• Which ecosystem services are developed, prioritized and maintained by the participants during and after the improvement work and how is this done?
  • How does the participating children's, preschool staff's and local residents' work with the preschool's outdoor environments develop during the period?
  • What types of social and logistical obstacles occur during the improvement work?

Partial studies

Through several sub-studies, we followed both the results and the social process. In collaboration with Riksbyggen, 15 ecosystem services were assessed at each preschool, before and after the intervention. The assessment of ecosystem services has been able to be used by the preschools in their work to strengthen and develop ecosystem services in the local environment together with the children.

We carried out observations in preschool yards to see the impact of the new opportunities in the outdoor environment. We used conversational walks with children in preschool yards and in the immediate environment to find out how children experience different outdoor environments, what they use them for and how they would like to develop them. Future workshops with children in pre-school class and above have contributed knowledge about children's preferences when it comes to schoolyards. Questionnaires and focus group interviews with preschool teachers and local residents provided answers both on how the multifunctional environments are experienced from the perspective of adults and on how the methods of carrying out improvement work can be developed.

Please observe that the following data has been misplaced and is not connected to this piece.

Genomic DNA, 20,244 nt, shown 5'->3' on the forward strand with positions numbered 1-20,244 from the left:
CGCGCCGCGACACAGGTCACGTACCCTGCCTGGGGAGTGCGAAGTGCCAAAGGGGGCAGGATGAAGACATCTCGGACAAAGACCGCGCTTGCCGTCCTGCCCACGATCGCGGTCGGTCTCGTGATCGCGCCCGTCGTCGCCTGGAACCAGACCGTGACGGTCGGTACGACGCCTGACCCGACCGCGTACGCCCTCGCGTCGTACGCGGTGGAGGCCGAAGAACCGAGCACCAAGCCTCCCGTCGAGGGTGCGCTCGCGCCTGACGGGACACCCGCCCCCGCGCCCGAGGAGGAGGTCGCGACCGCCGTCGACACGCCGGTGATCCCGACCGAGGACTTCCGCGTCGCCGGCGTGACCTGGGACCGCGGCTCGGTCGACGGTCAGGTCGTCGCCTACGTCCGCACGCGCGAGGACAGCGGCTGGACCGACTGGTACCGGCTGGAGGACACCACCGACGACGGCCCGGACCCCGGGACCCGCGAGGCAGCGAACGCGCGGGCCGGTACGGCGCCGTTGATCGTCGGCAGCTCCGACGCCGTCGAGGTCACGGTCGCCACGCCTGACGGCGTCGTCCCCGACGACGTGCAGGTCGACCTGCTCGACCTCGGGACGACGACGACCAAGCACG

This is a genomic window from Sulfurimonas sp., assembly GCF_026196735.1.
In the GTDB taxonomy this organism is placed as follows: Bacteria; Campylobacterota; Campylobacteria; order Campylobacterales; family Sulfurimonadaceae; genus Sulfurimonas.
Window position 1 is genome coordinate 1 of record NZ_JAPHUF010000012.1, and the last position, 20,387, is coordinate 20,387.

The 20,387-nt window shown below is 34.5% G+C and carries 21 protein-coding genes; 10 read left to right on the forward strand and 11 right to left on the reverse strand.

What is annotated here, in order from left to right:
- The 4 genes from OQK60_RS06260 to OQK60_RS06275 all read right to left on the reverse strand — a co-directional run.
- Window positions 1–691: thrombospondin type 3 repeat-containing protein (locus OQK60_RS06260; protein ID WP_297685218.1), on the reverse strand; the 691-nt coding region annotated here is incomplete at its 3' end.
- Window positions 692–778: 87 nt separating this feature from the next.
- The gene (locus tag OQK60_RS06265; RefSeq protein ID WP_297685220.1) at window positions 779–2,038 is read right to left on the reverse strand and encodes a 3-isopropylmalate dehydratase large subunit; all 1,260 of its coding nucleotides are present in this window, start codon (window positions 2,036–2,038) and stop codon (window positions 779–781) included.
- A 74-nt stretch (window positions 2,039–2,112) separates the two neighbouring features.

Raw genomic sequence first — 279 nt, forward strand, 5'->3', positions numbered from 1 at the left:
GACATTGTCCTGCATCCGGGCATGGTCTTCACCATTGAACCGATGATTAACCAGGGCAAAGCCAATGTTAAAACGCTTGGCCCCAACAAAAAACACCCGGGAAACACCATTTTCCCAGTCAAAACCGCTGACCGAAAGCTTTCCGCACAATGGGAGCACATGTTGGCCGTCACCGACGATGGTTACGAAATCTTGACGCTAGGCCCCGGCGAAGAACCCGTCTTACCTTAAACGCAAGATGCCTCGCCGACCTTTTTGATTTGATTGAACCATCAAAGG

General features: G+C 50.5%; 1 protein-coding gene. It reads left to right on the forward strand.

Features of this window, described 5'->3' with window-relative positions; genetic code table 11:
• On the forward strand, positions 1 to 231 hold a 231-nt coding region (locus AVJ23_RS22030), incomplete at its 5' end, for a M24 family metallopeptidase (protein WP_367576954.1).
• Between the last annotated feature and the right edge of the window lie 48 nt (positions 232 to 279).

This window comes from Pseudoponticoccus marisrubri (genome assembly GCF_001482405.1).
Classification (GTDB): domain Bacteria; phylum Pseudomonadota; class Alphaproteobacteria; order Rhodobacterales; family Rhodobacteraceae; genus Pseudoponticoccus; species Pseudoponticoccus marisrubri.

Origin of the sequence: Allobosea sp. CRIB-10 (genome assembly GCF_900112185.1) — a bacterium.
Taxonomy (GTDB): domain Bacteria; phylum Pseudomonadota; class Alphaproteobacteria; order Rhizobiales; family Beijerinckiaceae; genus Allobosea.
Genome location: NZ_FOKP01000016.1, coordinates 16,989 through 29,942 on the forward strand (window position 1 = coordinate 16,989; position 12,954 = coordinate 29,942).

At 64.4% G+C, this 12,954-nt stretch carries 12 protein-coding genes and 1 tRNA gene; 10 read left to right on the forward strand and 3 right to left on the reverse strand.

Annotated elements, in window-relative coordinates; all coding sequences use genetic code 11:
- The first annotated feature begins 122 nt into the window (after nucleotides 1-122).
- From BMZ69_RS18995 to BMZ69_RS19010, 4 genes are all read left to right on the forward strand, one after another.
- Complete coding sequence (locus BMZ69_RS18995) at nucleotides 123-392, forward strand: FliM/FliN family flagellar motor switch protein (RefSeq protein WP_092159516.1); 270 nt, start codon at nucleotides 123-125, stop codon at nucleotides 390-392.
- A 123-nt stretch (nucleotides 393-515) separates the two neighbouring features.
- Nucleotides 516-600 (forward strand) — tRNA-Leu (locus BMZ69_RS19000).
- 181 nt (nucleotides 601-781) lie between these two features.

Cooperation and dissemination of results were ventilated and discussed continuously between the participants in the improvement work with the aim of developing both the environments and the methods in the improvement procedure. The results were disseminated at dissemination seminars, lectures, in teacher training and at research conferences.


Almers, E., Askerlund, P., & Samuelsson, T. (2023) The Perfect Schoolyard for Future Children: Primary School Children’s Participation in Envisioning Workshops. Children, Youth and Environments 33(1), pp. 101-121 10.1353/cye.2023.0002

Askerlund, P., Almers, E., Tuvendal, M., & Waite, S. (2023) Growing nature connection throughgreening schoolyards: preschool teachers’ response to ecosystem services innovations. Education 3-13. DOI: https://doi.org/10.1080/03004279.2022.2148485

Lecusay, R., Mrak, L., & Nilsson, M. (2022) What is Community in Early Childhood Education and Care for Sustainability? Exploring Communities of Learners in Swedish Preschool Provision.International Journal of Early Childhood 54(3), 51-74. DOI: http://dx.doi.org/10.1007/s13158-021-00311-w

Almers, E., Askerlund, P., Samuelsson, T., & Waite, S. (2021) Children’s preferences for schoolyard features and understanding of ecosystem service innovations – a study in five Swedish preschools. Journal of Adventure Education and Outdoor Learning 21(3), 230-246. DOI: https://doi.org/10.1080/14729679.2020.1773879

Kjellström, S., Andersson, A.-C., & Samuelsson, T. (2020) Professionals' experiences of using an improvement programme: Applying quality improvement work in preschool contexts. BMJ Open Quality 9(3):e000933 DOI: http://dx.doi.org/10.1136/bmjoq-2020-00093